DEAR BENNY: My wife and I purchased the model house in a new development, including all the furnishings within the home. I guess I should have been more vigilant at settlement but the real estate transfer tax was based on the total sales price of the home.

It was only recently that I obtained a copy of the appraisal and learned that the appraiser included nearly $80,000 for the furnishings within the home, which meant I paid almost $800 more in transfer tax than I should have. Do you think if I petition my local county tax office there’s a chance of getting a refund? –Bob

DEAR BOB: It never hurts to ask; the county tax office can always say no. Unfortunately, counties throughout the country are desperate for money, and they may give you a hard time.

But even if they refuse, and if their next tax assessment includes that additional $80,000, you should consider filing a tax assessment appeal. Every jurisdiction allows such a procedure, although the process differs from state to state.

In the final analysis, don’t forget to include the full amount of the tax when you compute your tax basis. Although you cannot deduct the recordation or transfer tax when you file your annual income tax return, that amount can be added to the purchase price, thereby increasing your tax basis.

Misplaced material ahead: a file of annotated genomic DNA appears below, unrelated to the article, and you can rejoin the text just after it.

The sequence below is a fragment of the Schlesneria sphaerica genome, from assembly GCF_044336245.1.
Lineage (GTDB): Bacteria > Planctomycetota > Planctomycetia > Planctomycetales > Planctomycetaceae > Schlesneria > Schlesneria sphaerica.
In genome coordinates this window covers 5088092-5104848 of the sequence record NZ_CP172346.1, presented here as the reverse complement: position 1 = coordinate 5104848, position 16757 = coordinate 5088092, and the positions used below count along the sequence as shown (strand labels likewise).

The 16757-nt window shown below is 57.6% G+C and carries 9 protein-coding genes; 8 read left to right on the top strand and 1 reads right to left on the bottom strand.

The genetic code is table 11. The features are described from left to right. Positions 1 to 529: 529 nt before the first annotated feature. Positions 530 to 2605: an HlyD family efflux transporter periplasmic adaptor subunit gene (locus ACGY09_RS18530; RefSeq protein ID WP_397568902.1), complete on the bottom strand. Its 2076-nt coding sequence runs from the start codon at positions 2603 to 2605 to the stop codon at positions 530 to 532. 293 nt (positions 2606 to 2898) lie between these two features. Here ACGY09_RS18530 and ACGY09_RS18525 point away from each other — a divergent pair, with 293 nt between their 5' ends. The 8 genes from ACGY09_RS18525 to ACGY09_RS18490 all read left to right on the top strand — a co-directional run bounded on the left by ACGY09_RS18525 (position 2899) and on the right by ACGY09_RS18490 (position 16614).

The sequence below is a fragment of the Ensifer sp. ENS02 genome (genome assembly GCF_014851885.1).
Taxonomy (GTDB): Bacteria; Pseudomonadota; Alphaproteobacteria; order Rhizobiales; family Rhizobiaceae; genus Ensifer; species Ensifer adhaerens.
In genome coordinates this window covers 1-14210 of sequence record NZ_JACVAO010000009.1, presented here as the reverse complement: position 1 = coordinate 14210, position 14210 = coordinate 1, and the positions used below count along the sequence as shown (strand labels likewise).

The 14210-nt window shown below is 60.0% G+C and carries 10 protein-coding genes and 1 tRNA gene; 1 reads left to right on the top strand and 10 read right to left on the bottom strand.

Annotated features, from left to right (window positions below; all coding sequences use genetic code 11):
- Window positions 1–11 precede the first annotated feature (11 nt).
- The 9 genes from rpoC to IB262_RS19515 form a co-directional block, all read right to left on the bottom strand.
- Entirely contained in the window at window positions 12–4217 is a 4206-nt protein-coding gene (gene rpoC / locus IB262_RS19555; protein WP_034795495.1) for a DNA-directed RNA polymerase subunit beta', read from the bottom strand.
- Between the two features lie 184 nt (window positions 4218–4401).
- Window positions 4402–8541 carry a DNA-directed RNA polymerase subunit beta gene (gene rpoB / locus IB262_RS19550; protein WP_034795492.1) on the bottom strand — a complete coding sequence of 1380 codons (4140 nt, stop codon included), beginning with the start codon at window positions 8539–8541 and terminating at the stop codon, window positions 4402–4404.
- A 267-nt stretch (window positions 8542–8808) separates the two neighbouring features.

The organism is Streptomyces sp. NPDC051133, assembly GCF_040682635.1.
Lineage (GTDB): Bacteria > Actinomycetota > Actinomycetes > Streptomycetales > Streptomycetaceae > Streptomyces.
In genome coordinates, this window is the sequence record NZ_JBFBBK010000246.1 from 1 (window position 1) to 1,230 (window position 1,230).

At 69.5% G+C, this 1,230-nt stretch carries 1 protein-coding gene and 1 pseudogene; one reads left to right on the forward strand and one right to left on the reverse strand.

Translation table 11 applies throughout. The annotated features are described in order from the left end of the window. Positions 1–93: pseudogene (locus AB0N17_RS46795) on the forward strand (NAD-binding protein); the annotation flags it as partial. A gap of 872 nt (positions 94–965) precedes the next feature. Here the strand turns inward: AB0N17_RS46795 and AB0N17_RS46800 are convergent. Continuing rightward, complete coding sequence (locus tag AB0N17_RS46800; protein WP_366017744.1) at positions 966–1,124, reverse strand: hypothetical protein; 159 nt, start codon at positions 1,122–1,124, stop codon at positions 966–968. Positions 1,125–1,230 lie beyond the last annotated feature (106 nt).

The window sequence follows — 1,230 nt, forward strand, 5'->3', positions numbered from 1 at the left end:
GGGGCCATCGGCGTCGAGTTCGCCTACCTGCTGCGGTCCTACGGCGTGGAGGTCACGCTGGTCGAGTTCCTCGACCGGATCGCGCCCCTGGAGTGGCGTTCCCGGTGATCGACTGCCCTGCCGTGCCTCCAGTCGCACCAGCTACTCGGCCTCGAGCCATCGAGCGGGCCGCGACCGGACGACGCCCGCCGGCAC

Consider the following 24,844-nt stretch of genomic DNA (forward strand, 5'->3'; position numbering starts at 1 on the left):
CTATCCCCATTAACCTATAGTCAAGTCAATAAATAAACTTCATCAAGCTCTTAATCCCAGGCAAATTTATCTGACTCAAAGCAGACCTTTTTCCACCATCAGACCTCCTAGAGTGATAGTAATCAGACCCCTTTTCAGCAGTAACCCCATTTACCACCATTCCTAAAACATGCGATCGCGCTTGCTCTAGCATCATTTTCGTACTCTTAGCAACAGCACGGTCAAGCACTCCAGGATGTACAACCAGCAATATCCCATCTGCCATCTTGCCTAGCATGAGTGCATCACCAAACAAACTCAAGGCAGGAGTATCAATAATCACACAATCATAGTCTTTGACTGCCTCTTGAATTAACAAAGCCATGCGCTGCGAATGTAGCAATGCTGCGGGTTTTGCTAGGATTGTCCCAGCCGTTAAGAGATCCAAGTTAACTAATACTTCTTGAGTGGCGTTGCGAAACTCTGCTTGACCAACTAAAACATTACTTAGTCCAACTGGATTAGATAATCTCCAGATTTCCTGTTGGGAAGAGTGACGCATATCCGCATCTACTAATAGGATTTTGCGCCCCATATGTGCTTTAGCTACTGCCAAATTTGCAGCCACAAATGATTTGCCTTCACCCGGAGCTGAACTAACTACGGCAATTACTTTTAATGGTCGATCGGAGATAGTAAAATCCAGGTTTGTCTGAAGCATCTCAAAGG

The higher the basis, the less tax you have to pay — assuming of course that you cannot take the up-to-$250,000 exclusion of gain (or up to $500,000 if you are married and file a joint tax return). And even if you are eligible for the exclusion — because you have lived and owned the house for two out of the five years before you sell it — many homeowners have made (or will make) more than the exclusion allows.

Accordingly, then it is important to include every legitimate dollar you can so as to increase your tax basis.

DEAR BENNY: What rights do I have as a homeowner when my neighbor’s tree threatens my property? Several large branches have fallen from her tree onto my house, the last one damaging my chimney and metal roof. She refuses to have the tree taken down or pay for the damage.